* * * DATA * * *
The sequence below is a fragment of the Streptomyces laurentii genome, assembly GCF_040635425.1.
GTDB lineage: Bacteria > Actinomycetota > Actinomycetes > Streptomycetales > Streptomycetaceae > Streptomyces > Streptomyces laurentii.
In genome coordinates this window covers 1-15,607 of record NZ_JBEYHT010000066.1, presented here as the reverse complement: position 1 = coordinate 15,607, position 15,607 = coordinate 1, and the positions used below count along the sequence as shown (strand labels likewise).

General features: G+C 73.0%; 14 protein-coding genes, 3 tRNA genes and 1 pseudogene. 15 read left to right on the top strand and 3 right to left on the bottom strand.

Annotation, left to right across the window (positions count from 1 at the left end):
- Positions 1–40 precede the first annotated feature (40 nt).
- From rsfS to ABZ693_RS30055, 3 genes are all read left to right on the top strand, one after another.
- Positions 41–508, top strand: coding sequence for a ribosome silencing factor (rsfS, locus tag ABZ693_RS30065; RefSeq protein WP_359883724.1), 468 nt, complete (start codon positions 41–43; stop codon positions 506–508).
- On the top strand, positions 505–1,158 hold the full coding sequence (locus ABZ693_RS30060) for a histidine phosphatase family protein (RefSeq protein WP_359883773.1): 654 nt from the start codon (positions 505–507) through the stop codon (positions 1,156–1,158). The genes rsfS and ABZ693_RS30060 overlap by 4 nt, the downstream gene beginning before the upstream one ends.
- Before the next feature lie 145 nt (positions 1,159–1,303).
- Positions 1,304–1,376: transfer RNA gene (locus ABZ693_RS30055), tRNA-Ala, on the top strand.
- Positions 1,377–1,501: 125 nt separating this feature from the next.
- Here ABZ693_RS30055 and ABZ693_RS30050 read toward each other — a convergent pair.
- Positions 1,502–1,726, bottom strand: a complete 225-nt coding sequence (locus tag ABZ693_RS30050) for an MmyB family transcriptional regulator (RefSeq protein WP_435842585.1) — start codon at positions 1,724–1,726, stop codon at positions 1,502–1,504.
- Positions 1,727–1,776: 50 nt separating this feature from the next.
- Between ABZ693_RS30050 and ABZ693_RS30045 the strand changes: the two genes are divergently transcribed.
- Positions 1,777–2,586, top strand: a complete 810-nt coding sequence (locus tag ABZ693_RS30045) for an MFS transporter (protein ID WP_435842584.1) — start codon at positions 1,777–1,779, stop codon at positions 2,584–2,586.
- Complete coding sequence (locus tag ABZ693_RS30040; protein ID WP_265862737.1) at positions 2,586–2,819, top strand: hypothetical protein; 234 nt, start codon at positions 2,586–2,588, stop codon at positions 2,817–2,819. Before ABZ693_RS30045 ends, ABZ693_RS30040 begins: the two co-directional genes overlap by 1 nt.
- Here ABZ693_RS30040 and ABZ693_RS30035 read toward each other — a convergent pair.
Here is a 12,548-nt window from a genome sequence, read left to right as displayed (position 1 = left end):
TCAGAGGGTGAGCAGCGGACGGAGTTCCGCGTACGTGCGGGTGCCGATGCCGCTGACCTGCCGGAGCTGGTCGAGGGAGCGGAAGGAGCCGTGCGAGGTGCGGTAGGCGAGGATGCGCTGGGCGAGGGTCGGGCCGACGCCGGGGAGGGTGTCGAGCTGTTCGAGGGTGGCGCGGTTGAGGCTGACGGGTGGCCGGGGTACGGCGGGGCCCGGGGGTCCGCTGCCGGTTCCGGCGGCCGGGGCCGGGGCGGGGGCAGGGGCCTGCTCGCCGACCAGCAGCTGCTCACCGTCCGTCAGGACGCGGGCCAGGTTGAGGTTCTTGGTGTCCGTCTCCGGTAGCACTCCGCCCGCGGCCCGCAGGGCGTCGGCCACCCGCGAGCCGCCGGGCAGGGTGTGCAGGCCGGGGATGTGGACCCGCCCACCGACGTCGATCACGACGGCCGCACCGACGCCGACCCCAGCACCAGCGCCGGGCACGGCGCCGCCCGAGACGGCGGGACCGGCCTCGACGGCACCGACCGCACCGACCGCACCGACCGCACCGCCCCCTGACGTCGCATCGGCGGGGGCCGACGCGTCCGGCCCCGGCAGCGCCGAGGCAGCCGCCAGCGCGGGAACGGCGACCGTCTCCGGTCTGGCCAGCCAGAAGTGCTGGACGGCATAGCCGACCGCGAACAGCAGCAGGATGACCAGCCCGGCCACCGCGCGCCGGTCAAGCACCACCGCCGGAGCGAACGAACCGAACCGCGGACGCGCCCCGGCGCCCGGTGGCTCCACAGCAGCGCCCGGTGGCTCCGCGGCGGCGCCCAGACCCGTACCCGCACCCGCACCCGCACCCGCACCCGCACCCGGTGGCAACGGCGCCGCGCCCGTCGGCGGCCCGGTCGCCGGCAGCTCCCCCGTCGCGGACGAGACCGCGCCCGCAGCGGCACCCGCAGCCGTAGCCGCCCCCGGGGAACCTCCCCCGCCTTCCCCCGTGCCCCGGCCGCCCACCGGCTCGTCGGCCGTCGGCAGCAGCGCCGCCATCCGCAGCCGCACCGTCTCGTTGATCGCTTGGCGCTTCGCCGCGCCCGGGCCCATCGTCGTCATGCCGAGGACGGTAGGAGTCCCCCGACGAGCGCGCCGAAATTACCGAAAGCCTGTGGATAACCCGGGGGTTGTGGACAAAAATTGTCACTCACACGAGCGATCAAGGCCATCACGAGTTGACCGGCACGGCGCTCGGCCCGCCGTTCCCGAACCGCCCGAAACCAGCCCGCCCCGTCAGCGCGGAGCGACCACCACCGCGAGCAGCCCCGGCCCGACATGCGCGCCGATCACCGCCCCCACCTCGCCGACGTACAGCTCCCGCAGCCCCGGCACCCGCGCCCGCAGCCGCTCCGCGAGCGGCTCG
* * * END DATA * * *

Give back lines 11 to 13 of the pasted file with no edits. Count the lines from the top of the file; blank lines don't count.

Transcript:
- Positions 1,304–1,376: transfer RNA gene (locus ABZ693_RS30055), tRNA-Ala, on the top strand.
- Positions 1,377–1,501: 125 nt separating this feature from the next.
- Here ABZ693_RS30055 and ABZ693_RS30050 read toward each other — a convergent pair.